Sally Yates will testify she warned White House about Michael Flynn's connection to Russia

Sally Yates will testify she warned White House about Michael Flynn's connection to Russia
Source: AP
Source: AP

Former acting Attorney General Sally Yates will testify before a Senate panel next week that she warned the White House that national security advisor Michael Flynn could be compromised by Russian blackmail, CNN reported.

Yate's testimony will be in direct conflict with President Donald Trump's version of events. According to Business Insider, Trump previously claimed he was not aware that Flynn had discussed United States sanctions on Russia with Russia's ambassador to the U.S. during his presidential transition.

Sources told CNN, Yates traveled to Washington for a private meeting on January 26, three weeks before Flynn's resignation, with White House counsel Don McGahn and told him Flynn was lying about his meetings with Russian Ambassador Sergei Kislyak. Additionally, sources said, Yates expressed "serious concerns" to McGahn and suggested Flynn could be fired.

But Trump and his administration continued to support Flynn right up until the moment he tendered his resignation letter on February 13. Just hours before he resigned, Business Insider reported, White House counsel Kellyanne Conway said in an interview that Flynn still "had the full confidence of the president."

In his letter of resignation, Mic reported in February, Flynn said he "inadvertently" briefed Vice President Mike Pence with "incomplete information regarding my phone calls with the Russian ambassador."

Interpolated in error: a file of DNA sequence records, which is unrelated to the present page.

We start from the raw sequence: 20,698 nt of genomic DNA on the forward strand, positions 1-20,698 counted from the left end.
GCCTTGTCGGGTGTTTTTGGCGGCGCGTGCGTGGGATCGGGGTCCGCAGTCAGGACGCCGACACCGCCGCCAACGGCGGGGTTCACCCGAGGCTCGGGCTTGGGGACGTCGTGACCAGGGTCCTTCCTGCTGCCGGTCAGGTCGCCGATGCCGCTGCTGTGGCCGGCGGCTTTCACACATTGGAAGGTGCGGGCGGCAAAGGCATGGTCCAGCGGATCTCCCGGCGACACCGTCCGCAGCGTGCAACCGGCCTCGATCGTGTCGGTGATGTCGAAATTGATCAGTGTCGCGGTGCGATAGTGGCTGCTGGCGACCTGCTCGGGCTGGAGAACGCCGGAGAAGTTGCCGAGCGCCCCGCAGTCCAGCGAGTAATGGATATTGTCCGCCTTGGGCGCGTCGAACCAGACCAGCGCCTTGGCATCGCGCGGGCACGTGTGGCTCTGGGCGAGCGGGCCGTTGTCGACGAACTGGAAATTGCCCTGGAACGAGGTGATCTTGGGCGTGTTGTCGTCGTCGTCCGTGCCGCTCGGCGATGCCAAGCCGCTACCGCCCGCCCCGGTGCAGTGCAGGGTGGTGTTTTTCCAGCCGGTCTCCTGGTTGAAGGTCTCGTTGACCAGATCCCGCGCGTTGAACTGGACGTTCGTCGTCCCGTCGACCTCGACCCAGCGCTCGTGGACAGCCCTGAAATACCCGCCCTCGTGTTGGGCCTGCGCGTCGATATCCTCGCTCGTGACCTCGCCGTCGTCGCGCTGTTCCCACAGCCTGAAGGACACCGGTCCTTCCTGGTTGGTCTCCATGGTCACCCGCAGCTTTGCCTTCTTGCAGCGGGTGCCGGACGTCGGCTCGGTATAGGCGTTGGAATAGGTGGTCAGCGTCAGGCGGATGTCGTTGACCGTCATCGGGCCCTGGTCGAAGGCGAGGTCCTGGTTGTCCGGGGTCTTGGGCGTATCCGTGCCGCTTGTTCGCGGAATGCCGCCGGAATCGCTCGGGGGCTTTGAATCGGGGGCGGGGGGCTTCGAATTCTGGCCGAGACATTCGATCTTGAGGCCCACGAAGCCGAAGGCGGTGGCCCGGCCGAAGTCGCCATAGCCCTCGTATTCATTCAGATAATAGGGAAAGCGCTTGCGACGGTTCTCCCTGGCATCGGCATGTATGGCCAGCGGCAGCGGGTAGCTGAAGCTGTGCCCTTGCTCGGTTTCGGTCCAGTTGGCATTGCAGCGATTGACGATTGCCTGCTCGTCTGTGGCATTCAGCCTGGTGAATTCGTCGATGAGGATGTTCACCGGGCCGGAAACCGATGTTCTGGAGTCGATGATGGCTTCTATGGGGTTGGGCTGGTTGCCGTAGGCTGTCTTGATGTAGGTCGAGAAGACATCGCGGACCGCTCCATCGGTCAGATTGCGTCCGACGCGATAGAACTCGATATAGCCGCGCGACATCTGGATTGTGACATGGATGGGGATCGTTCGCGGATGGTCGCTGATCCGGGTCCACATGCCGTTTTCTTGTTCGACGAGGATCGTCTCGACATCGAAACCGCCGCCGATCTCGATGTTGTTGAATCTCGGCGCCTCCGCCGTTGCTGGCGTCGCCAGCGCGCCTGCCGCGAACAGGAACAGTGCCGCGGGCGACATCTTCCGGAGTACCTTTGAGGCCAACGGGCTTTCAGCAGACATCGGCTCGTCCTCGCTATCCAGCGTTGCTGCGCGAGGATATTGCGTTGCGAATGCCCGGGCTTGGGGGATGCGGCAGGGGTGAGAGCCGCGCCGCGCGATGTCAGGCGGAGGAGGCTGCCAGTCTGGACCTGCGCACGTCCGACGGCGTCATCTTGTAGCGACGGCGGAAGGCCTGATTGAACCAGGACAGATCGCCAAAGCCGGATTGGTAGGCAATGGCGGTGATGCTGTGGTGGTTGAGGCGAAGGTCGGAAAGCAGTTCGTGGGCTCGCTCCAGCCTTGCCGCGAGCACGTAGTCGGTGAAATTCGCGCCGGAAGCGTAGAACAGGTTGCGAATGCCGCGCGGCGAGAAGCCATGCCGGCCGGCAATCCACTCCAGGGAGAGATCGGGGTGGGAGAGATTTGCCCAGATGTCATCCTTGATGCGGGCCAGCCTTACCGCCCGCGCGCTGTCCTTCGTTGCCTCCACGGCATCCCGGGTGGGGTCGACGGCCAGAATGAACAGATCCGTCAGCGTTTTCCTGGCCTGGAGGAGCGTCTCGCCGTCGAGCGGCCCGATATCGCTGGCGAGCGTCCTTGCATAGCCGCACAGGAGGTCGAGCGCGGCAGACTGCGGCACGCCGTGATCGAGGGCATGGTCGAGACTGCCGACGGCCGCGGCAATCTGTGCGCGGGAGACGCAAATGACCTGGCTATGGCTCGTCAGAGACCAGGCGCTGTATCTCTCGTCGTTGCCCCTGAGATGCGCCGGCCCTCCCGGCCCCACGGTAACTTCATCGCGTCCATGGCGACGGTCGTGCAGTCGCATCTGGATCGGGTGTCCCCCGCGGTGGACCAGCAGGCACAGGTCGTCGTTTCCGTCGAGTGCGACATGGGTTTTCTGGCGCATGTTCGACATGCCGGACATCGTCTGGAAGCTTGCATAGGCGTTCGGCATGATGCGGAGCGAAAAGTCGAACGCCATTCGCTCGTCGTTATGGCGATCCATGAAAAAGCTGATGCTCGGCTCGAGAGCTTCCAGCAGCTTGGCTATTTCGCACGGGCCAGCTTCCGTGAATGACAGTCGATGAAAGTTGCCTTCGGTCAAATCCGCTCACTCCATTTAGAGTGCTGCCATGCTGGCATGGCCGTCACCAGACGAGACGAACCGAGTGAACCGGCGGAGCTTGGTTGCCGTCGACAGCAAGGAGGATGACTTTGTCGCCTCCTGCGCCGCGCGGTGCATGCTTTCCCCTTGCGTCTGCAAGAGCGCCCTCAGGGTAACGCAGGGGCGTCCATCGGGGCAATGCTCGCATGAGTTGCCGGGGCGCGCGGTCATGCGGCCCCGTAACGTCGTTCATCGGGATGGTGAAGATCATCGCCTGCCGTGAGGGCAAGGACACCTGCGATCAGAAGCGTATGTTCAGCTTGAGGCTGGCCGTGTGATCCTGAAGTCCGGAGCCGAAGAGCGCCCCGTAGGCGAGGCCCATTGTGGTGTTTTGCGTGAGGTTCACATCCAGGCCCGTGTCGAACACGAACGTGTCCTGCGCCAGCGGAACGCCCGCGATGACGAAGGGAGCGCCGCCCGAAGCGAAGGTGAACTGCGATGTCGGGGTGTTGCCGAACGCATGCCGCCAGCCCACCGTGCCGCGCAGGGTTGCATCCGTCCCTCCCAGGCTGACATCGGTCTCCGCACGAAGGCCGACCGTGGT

Flynn added in his letter, "Throughout my over thirty three years of honorable military service, and my tenure as the national security advisor, I have always performed my duties with the utmost of integrity and honesty to those I have served, to include the president of the United States. I am tendering my resignation, honored to have served our nation and the American people in such a distinguished way."

Yates was fired as acting attorney general in late January after refusing to enforce Trump's executive order that would have barred entry to the United States for people from seven Muslim-majority nations. At the time of her firing, Mic reported, the White House said in a statement that Yates had "betrayed the Department of Justice by refusing to enforce a legal order designed to protect the citizens of the United States," and was an "Obama administration appointee who is weak on borders and very weak on illegal immigration."

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Stacey Leasca

Stacey Leasca is a news writer with Mic. Her byline has appeared in Travel+Leisure, the Los Angeles Times, GOOD Magazine and more. When not writing you can find her surfing in Southern California.

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